The period of the Judges highlights the different aspects of the character God is trying to reveal through having a people in a place. The judges act as a mirror to the wider population of how they are doing with reference to their mission. The people finally have a place, but in order to be like God in their love for one another they must be distinctive, they must be different as God is different, holy as he is holy. A key measure for this is the extent that they press into clearing the land of those who will not be distinctive - whether those within the nation who reject the call, or those outside who refuse to respond to what they see of God's grace. It is worth noting then that the judges are not of themselves representing God, they are not judges because they are holy - in fact many were not - they are judges because of what God does through them.
The story of Ruth occurs during this period and illustrates how, on occassion, the plan worked and Israel blessed others by loving the way God loves, the result of course, a woman from the land of curse is redeemed and becomes the great-grandmother of king David and finds her place in the line of the greatest King - Jesus.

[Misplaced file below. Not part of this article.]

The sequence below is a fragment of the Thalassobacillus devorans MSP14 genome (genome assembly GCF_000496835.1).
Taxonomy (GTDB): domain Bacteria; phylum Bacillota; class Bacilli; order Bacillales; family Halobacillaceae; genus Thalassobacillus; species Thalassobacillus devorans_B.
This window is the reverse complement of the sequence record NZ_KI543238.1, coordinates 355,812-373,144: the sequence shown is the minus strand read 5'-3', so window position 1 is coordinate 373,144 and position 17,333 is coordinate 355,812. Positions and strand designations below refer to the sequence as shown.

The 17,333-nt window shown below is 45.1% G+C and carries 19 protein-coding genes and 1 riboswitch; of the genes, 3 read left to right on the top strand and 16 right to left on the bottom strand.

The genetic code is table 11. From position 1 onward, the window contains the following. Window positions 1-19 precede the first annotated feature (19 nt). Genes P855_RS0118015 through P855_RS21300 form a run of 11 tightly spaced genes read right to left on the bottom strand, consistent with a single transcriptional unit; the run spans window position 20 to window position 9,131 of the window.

They were called to be a people in a place to demonstrate what relationship with God was like. After half a millenia of delay, they are finally in a position to fulfill their call - to be blessed so that they could be a blessing.
In order to represent God, they will need to be different to the rest of fallen humanity, by following the 'laws' God had given them, they had the opportunity to do so. They are called, their purpose rests on this - to be different in the same way that God is different.
Yet here, tragically, they reject God once more. Rather than being distinctive, the people cry out time and again 'give us a king - we want to be like the other nations'. Instead of embracing the love of God in a distinctive relationship, they demand to be the same as everyone else. As in Eden God warns them of the consequences, then, out of love, allows them to choose.